Friday, May 27, 2005

Friday Mythbustin': Knowledge Costs Too Much Money

Myth: Knowledge is expensive.

Fact: Knowledge is not only cheap, but it's worth it at any price.

Whenever I talk to somebody who's paying hundreds of dollars in interest and in debt up to their eyeballs, and they complain about the bind they're in I'll usually suggest something. A book, maybe, or a class down at the city rec center.

Their answer is inevitably the same: "Oh, I can't afford that!"

I don't usually press the issue. But think about it--how can they afford not to? It's not reading the book or not going to the class that's costing them the money.

Besides, they could get the same book for free down at their local library. They could find all the same information on the internet for free. They could invite a financially competent friend over for dinner in exchange for getting advice and tips. There are a million ways they could learn the things they needed to know to get out of their fix.

Why don't they? I'm sure there are as many reasons as there are people. In my case, it was procrastination, pure and simple. I knew what I needed to do, but I knew that making the turnaround would be painful. I was taking what felt, at the time, like the easy route, hoping that in a couple of years when I was making more money or things had settled down it wouldn't be quite so painful to do it. It's the American dream, right? That things can be better tomorrow than they are today?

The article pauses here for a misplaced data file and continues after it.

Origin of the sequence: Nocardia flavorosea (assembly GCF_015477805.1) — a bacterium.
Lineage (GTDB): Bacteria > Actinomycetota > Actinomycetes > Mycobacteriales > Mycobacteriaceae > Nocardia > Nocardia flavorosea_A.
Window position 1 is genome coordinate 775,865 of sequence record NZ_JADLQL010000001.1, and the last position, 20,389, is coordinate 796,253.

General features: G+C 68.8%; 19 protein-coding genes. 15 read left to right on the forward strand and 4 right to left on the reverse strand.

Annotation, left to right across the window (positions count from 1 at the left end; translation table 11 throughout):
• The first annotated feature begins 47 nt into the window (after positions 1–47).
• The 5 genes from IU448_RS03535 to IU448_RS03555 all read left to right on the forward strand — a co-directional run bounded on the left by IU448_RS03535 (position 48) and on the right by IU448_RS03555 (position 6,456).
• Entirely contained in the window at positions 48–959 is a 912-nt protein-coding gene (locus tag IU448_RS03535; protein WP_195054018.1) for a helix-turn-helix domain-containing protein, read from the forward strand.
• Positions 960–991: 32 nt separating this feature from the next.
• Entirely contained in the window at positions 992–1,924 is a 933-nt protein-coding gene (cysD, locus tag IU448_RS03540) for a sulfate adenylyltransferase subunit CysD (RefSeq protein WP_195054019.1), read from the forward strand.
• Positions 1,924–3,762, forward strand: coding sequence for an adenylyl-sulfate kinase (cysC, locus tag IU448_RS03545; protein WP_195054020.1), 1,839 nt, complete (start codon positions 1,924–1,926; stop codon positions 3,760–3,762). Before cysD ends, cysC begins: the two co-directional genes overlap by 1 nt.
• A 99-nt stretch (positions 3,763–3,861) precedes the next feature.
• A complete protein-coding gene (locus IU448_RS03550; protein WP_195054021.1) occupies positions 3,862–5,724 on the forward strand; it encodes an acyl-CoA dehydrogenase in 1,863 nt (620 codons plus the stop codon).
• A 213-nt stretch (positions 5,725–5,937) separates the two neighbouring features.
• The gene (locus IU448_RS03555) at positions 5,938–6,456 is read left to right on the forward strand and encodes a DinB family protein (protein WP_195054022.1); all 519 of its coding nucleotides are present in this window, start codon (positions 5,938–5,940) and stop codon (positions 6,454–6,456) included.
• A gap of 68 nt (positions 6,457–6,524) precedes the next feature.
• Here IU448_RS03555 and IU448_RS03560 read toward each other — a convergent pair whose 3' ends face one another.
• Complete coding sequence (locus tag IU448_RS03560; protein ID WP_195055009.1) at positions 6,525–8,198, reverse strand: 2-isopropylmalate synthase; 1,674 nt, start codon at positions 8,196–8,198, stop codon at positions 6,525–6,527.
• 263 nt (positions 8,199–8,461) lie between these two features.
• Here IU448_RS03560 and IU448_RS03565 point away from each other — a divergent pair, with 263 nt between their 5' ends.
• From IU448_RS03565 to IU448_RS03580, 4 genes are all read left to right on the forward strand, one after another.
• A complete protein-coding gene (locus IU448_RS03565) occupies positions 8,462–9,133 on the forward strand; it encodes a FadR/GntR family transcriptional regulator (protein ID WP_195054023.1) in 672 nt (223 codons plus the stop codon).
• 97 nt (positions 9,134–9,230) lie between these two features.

Well, it finally dawned on me that things can get better any time I want them to--if I'm willing to make the effort. While the year may be half over, and my debt's only a quarter of the way gone, that's still better than what probably would have happened if I hadn't started this--the hole would be even deeper, and when I finally got around to making the turnaround, it would have taken even longer.

Knowledge is knowledge, and they'll package it up whatever way you want it, and put whatever pricetag on it you're willing to pay.

I noticed this a while back when I started getting into books by guys like Robert Kiyosaki and Tony Robbins. They'll put together a package for every price range. Want to pay $20? Here's a book. Want to pay $100? Here's a CD set. Want to pay $1,000? Here's a seminar. Want to pay $10,000? Here's a seminar on a private island. The knowledge is the same; they're just packaging it to what you can afford and what you think you need to pay to get worthwhile information.

It doesn't take money, but what it does take is time. And while I realize most of us don't feel we have enough of that (I know I sure don't) it's still the same deal as with the money--the longer you wait, the less of it you'll have. You're never going to have more time than you have today.

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